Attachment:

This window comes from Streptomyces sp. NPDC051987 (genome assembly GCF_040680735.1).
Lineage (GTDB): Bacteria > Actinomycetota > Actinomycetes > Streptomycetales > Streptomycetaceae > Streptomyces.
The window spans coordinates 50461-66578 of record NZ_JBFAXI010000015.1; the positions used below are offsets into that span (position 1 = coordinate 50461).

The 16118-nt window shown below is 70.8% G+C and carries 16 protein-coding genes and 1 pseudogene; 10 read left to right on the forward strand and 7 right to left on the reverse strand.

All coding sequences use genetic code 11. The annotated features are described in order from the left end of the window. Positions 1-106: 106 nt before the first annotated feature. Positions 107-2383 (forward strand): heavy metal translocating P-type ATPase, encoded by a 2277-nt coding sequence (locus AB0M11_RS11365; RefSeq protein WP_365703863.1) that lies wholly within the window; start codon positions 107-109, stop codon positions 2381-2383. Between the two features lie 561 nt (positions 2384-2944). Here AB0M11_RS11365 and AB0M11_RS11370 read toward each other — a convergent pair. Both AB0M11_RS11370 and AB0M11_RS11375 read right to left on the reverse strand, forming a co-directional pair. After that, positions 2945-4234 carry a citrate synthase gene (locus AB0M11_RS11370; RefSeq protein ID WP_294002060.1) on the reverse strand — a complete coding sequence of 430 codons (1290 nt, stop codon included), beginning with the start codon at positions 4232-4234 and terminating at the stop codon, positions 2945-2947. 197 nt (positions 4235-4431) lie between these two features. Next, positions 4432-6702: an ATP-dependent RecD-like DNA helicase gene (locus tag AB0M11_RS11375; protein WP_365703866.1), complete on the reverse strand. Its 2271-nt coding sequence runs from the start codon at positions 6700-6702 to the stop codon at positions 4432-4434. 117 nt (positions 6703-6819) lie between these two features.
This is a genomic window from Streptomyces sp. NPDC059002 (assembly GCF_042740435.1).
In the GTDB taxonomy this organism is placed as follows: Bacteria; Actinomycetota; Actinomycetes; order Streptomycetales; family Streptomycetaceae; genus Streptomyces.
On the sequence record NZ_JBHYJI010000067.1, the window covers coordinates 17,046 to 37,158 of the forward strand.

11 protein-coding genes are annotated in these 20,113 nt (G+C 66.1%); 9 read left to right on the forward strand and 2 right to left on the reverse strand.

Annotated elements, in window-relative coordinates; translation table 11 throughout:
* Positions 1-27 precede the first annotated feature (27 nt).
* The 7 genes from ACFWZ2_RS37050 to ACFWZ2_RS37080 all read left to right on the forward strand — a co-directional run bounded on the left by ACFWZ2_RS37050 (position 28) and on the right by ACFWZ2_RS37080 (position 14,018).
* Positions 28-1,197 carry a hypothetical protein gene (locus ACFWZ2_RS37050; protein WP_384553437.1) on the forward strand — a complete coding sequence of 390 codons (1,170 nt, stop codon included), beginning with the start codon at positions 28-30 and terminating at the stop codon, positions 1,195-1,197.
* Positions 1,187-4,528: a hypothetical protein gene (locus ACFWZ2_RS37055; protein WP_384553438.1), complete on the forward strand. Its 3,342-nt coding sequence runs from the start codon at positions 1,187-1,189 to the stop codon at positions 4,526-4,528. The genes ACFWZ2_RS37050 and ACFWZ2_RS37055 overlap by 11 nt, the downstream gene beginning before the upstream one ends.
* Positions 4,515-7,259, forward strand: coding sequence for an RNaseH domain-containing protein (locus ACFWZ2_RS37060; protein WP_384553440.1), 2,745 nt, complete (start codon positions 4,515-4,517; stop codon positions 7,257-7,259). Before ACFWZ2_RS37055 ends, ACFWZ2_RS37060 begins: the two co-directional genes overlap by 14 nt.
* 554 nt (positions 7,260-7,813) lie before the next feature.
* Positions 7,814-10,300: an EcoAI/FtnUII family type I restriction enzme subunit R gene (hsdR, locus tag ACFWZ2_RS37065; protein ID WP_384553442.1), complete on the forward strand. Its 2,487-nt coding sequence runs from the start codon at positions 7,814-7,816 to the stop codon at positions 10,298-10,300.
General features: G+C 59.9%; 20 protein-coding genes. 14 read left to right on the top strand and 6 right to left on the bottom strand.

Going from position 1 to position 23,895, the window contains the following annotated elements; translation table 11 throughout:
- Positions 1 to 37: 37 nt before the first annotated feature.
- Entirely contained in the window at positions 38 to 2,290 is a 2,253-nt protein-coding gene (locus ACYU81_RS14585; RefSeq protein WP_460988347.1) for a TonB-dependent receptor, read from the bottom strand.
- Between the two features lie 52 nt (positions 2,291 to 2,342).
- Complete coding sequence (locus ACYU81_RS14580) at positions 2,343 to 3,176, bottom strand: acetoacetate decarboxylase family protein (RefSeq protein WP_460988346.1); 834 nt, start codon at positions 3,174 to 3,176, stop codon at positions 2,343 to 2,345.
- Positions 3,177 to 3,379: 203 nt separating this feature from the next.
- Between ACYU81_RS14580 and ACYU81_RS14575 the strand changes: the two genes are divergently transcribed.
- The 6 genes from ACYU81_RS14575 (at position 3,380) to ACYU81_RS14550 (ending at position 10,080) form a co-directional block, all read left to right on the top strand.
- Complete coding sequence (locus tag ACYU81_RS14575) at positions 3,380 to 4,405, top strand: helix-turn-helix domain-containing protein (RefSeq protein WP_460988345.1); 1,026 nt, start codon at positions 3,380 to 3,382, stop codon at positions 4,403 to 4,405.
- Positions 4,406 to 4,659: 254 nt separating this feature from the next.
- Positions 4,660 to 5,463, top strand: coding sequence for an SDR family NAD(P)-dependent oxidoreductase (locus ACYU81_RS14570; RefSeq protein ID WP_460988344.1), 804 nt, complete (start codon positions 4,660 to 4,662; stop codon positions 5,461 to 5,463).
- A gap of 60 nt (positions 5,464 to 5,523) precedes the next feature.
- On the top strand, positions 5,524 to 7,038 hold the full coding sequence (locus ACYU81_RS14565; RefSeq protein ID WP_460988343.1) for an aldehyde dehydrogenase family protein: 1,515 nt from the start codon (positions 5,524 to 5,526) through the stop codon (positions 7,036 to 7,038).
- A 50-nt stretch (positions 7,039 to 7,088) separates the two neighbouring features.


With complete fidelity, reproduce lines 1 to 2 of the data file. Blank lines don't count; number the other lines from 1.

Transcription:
This window comes from Streptomyces sp. NPDC051987 (genome assembly GCF_040680735.1).
Lineage (GTDB): Bacteria > Actinomycetota > Actinomycetes > Streptomycetales > Streptomycetaceae > Streptomyces.